33. 33.  The main function of the uterus is to sustain a developing fetus.  It prepare for this possibility for each month  At termination of pregnancy it expels the uterine contents
  34. 34.  Anterior – the uterovesical pouch and the bladder  Posterior – the rectouterine pouch of the douglas  Laterally – the broad ligament, the uterine tubes  Superior – the intestine  Inferior – the vagina
  35. 35.  Measures 8 cm long, 5 cm wide ,1.25 cm thick  Weight 50 gms  Parts  The body of corpus  The fundus  The cornua  The isthumus  The cervis  Internal and external os  Cervical canal
  36. 36.  Endometrum  Myometrium  Perimetrium
  37. 37.  ENDOMETRIUM: inner lining of uterus, nourishes developing embryo, built up each month for pregnancy, if not, shed during menstruation  MYOMETRIUM: muscular, supports fetus, contracts at birth and to shed the endometrium during menstruation.
  38. 38. PERIMETRIUM  The perimetrium is a serous membrane that lines the outside of the uterus.
  39. 39.  Arteries –uterine artery- branch of internal iliac artery  Veins – Internal iliac vein
  40. 40. Deep and Superficial lymph vessels NERVE SUPPLY Parasympathetic and sympathetic
  41. 41.  connect to each ovary, egg will enter through an opening called a FIMBRIA, cilia sweep the egg down towards the uterus  fertilization will occur here, or it will die within 48 hours
  42. 42.  The two fallopian tubes, which are about 4 to 5 inches (about 10 to 13 centimeters) long, extend from the upper edges of the uterus toward the ovaries.  The fallopian tubes are lined with tiny hairlike projections (cilia). The cilia and the muscles in the tube's wall propel an egg downward through the tube to the uterus. The egg may be fertilized by a sperm in the fallopian tube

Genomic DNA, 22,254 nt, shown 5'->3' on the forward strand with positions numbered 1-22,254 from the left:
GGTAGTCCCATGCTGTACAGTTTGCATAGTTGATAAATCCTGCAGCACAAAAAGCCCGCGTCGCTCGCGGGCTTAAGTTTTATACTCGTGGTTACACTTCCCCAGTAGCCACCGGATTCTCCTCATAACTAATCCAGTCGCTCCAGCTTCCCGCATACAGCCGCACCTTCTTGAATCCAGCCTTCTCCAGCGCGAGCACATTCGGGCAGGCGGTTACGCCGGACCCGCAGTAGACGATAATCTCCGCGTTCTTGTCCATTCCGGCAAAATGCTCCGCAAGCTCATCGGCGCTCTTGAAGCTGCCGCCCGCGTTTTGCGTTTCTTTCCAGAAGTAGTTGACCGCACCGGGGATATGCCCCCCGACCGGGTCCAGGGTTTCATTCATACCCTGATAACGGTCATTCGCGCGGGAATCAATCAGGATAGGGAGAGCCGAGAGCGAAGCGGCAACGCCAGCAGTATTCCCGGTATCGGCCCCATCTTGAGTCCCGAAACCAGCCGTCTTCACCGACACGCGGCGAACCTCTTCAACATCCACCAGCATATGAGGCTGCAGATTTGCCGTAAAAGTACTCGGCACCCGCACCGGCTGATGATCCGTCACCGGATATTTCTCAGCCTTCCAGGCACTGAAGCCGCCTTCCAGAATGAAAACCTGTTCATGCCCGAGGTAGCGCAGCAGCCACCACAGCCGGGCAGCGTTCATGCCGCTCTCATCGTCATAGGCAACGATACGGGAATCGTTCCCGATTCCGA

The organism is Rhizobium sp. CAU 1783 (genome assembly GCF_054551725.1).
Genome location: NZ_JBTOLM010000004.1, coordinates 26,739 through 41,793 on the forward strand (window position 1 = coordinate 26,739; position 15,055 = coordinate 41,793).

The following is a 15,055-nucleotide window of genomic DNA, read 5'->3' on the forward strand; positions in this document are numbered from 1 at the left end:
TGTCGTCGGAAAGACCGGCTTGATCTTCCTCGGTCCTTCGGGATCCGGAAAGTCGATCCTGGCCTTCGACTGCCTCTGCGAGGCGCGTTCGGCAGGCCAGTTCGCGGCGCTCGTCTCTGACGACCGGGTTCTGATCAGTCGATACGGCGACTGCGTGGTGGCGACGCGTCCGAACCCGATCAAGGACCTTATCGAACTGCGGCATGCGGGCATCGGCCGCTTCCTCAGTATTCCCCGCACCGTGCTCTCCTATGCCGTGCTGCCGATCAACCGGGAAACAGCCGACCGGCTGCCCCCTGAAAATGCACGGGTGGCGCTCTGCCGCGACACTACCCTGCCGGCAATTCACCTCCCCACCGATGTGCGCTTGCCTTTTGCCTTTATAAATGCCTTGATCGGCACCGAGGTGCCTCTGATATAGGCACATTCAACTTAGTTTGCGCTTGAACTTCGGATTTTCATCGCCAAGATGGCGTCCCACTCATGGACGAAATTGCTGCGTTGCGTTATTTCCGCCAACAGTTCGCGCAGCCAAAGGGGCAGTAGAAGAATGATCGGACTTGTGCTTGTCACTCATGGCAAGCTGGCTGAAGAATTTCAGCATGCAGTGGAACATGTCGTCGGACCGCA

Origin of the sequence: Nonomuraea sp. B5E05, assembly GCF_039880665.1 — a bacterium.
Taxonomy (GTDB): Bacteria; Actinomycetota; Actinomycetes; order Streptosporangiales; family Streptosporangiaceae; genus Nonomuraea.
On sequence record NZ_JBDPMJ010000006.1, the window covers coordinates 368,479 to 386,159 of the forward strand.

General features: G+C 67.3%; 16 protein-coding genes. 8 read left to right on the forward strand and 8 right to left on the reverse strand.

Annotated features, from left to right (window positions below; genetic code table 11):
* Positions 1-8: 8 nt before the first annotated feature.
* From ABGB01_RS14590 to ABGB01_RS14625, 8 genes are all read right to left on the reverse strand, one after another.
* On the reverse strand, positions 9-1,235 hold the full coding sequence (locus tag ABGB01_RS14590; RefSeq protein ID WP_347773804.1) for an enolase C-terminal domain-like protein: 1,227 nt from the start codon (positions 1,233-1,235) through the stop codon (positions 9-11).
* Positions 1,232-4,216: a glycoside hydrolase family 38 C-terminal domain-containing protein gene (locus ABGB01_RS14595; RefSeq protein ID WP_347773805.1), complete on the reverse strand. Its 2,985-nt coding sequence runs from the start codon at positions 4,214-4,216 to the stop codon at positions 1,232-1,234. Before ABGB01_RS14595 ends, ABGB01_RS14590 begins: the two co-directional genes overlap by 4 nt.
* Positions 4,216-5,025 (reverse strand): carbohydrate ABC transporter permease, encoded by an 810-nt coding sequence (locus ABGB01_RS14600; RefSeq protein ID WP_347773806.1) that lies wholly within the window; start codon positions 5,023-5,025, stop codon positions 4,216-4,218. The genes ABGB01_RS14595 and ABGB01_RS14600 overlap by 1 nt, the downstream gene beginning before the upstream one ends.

43. 43.  Anterior, Posteriorand Superior – the peritoneal cavity and intestine  Laterally – the sidewall of pelvis  Inferior – the broad ligament and the ovaries  Medial – the uterus lies between th euterine tubes
  44. 44.  The intestinal portion  The isthumus  The ampulla  The infundibulum  The intra mural part
  45. 45.  Artery – uterine and ovary  Venous – ovarian vein LYMPHATIC Along with the ovarian vessels to para-aortic nodes NERVE SUPPLY Uterine and ovarian nerves
  46. 46.  The ovaries are usually pearl-colored, oblong, and about the size of a walnut.  They are attached to the uterus by ligaments. In addition to producing female sex hormones ( estrogen and progesterone ) and male sex hormones, the ovaries produce and release eggs.  The developing egg cells (oocytes) are contained in fluid-filled cavities (follicles) in the wall of the ovaries. Each follicle contains one oocyte.